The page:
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Assuming the best?

New analysis looks at ­technology advances woven into IPCC scenarios

crater
Renewable energy sources, such as wind, could help society
reduce emissions of carbon dioxide. (Photo by Bob Henson.)

Reducing global emissions of carbon dioxide over the coming century will be more challenging than society has been led to believe, according to a research commentary that appeared on 3 April in Nature.

The authors, from the University of Colorado at Boulder (CU), NCAR, and McGill University, say the Inter­governmental Panel on Climate Change (IPCC) has significantly underestimated the technological challenges of reducing CO2 emissions. The commentary, “Dangerous Assumptions,” concludes that the IPCC is overly optimistic in assuming that, even without action by policy­makers, society will develop and implement new technologies to ­dramatically reduce the growth of future emissions.

Because of rapid economic development, changes in “carbon intensity”—
CO2 emissions per unit of energy ­consumed—already are greater than those predicted by the IPCC, according to CU’s Roger Pielke Jr., lead author of the Nature commentary. In Asia, for instance, the demands of more energy-intensive economies are being met with conventional fossil-fuel technologies, a process expected to continue there for decades and eventually move into Africa.

In estimating the emissions reductions required to stabilize CO2 concentrations, the IPCC divides future emissions changes into those that will occur spontaneously (such as in the absence of climate policies) and those that are policy driven. According to the authors, this division hides the full challenge associated with stabilizing the amount of carbon dioxide in the atmosphere. Co-author Tom Wigley of NCAR notes that stabilizing CO2 and other greenhouse gases was the primary objective of the 1992 United Nations Framework Convention on Climate Change, approved by almost all countries, including the United States.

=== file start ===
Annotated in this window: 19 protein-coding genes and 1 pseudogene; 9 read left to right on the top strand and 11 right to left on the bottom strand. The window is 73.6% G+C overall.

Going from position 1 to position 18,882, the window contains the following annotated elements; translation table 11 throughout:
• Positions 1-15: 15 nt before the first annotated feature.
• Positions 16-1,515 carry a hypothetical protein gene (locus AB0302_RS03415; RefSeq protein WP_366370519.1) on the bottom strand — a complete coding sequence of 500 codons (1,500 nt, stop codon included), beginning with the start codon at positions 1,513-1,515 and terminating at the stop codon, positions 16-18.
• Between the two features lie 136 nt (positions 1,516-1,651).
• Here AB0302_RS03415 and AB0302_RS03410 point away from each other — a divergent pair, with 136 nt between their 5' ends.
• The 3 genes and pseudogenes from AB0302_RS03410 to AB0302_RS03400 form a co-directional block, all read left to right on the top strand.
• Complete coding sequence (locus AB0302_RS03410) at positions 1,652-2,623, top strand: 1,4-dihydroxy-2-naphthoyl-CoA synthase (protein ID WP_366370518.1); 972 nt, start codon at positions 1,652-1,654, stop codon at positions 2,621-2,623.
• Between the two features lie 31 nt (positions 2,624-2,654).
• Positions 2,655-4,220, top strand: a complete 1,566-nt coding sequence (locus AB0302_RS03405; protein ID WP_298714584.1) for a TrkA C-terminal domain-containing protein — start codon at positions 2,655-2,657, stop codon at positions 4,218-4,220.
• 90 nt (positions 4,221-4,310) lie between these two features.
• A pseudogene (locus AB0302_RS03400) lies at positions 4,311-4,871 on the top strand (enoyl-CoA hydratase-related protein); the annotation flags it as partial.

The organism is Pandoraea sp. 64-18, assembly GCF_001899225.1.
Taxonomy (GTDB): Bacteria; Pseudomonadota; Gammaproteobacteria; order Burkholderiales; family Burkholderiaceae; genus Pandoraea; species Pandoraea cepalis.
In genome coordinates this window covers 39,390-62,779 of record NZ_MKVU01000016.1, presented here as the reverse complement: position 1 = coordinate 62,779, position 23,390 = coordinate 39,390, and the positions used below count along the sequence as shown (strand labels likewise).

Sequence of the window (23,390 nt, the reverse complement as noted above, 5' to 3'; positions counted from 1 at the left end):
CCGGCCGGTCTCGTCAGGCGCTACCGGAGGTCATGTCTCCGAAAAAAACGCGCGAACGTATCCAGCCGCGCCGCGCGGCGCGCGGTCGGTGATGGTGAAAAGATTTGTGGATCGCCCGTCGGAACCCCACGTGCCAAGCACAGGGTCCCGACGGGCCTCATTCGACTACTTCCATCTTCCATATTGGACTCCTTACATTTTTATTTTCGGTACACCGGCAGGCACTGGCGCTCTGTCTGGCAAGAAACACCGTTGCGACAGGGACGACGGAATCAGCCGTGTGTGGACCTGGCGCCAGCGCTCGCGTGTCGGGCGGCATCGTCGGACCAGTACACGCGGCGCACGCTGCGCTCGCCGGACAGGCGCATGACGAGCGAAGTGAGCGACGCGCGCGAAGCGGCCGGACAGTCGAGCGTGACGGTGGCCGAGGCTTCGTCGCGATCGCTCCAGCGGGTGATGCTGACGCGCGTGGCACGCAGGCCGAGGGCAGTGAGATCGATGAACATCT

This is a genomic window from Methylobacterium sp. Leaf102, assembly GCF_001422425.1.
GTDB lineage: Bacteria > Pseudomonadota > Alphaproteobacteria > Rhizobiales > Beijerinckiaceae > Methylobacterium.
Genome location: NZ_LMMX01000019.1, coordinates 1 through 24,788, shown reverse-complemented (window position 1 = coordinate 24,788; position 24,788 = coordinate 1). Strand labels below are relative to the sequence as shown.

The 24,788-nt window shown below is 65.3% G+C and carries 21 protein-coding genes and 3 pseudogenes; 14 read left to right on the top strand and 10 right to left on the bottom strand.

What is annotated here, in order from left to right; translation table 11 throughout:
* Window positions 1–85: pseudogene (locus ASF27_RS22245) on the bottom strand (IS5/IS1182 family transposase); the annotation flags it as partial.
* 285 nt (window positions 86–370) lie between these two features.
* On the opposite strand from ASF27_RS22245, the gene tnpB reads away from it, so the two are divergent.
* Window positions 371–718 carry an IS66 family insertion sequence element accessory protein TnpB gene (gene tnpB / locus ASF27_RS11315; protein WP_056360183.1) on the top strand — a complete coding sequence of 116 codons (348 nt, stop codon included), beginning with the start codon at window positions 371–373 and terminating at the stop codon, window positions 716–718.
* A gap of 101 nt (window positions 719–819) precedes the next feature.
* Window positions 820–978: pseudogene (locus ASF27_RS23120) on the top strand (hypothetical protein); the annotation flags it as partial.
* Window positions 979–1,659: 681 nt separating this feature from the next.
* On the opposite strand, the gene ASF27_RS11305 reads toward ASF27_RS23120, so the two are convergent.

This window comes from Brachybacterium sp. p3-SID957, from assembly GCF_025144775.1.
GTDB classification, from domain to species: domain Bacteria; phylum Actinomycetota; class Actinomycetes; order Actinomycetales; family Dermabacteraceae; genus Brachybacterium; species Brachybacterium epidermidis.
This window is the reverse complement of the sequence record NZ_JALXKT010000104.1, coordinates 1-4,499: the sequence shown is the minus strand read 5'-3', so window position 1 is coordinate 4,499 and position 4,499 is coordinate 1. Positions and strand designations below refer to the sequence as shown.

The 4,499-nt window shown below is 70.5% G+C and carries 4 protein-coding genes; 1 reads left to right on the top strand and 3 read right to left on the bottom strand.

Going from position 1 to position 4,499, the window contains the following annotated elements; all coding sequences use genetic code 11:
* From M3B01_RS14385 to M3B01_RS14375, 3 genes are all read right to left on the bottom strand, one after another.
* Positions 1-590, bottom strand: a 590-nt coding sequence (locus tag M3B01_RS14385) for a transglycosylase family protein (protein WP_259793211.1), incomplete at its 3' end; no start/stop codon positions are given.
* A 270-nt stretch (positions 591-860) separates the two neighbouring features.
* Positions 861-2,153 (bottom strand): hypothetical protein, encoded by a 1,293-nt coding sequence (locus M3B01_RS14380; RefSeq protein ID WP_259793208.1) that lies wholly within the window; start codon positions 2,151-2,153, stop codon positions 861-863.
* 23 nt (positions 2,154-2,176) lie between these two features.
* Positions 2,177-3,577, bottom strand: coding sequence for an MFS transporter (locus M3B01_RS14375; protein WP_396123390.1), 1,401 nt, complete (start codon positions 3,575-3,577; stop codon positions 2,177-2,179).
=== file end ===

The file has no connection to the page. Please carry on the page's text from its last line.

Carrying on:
Daniel Wildcat
Tom Wigley.
(Photo by Carlye Calvin.)

The Nature commentary points out that to stabilize CO2 levels at around 500 parts per million (compared to the present level of about 390 ppm), the IPCC scenarios assume that 57% to 96% of the total carbon removed from the energy supply over the coming century would occur spontaneously. ”We believe these kinds of assumptions in the analysis blind us to reality and could potentially distort our ability to develop effective policies,” says Pielke.

According to Wigley, “Stabilization is a more daunting challenge than many realize and requires a radical ‘decarbonization’ of energy systems. Global energy demand is projected to grow rapidly, and these huge new demands must be met by largely carbon-neutral energy sources—sources that either do not use fossil fuels or that capture and store any emitted carbon dioxide.”

Unlike the large future “spontaneous“ technological innovations assumed by the IPCC, the Nature commentary authors began with a set of “frozen technology“ scenarios as baselines—scenarios in which energy-consuming and energy-producing technologies are assumed to stay at present levels. ”With a frozen-technology approach, the full scope of the carbon-neutral technology challenge is placed into clear view,” says McGill’s Christopher Green.

“In the end, our message should be viewed optimistically rather than pessimistically,” Pielke notes, “because it is only with a clear-eyed view of the mitigation challenge that we can ever hope to adopt effective policies. We hope that our analysis is one step toward such a clear-eyed view.“

 

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